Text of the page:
Tax authorities are moving beyond their opening moves in a chess match that will decide where digital profits will be allocated – and taxed.
It says a lot for the growing buzz around digital taxation that it’s getting picked up by the mainstream business press. A good example of this expanding awareness is contained in a Wall Street Journal article that looks at how the major players are recalibrating their strategies in light of the OECD’s request for input on how best to address what it calls “the tax challenges of the digitalization of the economy.” The OECD is looking to put together a plan by the end of 2020.
As Michael Bernard points out in a recent post, governments are searching for new ways to tap into the value generated by today’s increasingly digital business environments. Not all of them are willing to wait for the OECD to take action. France – as George Salis reports – recently proposed a unilateral digital tax that the WSJ estimates could generate around US $565 million a year. “We know that it’s because of the pressure at the national level that things are moving internationally,” said a French official quoted in the article. “We want to keep that pressure up so things continue to advance.”
The United States, in contrast, supports a multilateral approach and has proposed an alternative that focuses on all companies, rather than just digital ones. The article quotes Chip Harter, the lead U.S. negotiator: “The objective is to relieve some of the pressure from countries to take unilateral approaches.”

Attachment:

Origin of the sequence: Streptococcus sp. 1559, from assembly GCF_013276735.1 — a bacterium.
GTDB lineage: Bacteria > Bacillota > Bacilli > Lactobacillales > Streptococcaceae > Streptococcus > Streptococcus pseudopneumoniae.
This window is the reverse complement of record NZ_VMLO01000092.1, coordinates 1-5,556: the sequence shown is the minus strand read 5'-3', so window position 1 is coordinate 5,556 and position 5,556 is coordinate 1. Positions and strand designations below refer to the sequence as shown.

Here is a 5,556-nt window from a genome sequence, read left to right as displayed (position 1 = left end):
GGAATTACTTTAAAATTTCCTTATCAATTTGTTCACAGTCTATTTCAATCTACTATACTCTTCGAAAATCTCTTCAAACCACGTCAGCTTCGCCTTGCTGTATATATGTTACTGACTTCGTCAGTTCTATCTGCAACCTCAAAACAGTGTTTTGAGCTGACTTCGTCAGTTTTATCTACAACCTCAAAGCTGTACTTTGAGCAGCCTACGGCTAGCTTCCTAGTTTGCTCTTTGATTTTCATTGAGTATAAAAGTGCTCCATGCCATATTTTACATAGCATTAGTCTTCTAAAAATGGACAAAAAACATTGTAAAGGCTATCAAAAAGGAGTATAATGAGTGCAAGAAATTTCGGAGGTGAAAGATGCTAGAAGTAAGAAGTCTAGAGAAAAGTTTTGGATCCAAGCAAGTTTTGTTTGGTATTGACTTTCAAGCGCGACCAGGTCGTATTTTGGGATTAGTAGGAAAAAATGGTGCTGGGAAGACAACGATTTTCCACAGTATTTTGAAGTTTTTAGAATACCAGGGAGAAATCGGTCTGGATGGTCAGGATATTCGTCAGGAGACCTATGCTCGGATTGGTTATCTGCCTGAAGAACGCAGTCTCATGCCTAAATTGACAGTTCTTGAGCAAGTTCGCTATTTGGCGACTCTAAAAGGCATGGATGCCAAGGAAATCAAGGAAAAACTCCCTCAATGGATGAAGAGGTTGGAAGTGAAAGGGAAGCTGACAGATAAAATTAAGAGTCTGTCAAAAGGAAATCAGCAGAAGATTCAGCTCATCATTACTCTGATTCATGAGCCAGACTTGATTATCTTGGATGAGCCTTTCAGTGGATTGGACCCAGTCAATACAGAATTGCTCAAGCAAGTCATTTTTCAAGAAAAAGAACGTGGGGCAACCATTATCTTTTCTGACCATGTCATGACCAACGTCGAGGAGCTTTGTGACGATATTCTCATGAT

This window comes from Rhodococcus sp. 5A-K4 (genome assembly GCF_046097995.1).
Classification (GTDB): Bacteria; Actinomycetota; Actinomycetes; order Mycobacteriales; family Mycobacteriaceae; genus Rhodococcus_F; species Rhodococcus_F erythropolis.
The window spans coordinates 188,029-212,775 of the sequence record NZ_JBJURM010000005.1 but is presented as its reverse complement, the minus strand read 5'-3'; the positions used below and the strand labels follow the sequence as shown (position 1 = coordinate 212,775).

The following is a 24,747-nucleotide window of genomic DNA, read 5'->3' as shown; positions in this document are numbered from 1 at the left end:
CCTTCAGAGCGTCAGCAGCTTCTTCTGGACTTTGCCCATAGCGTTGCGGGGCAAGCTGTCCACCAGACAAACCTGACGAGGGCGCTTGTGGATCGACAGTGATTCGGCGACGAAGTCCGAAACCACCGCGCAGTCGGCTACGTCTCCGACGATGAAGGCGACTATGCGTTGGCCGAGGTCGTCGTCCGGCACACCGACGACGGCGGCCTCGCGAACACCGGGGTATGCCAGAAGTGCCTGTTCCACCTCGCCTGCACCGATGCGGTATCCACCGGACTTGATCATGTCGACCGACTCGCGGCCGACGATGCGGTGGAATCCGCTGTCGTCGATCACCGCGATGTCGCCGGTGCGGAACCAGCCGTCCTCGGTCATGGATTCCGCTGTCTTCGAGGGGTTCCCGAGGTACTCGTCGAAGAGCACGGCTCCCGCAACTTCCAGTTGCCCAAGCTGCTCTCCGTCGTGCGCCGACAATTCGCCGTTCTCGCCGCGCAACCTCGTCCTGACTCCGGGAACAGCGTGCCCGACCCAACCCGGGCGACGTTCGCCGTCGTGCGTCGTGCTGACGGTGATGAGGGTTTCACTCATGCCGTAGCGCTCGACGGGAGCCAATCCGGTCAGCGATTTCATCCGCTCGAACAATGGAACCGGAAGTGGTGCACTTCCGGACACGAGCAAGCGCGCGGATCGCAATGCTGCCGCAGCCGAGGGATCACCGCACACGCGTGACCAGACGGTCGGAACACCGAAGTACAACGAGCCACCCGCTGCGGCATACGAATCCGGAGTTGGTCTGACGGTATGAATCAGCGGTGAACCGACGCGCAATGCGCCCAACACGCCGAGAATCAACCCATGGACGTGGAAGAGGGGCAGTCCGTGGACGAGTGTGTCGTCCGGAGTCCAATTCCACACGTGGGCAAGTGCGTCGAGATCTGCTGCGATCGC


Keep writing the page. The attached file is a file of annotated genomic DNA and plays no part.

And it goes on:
The big digital-economy platforms have opposed unilateral digital taxation schemes. “We run the risk of weakening the standard rules of engagement that allow companies to work all over the world,” Jennifer McCloskey, VP of policy for the Information Technology Industry Council, told the Journal. That said, several companies are changing their tax structures to declare more revenue, and therefore potentially more profit, in the countries where they do business.
The impact of these changes remains to be seen, however. With or without an OECD deal, the Journal sees one likely end game on the digital taxation chessboard: Big tech companies will pay more tax in countries where their users and customers live.
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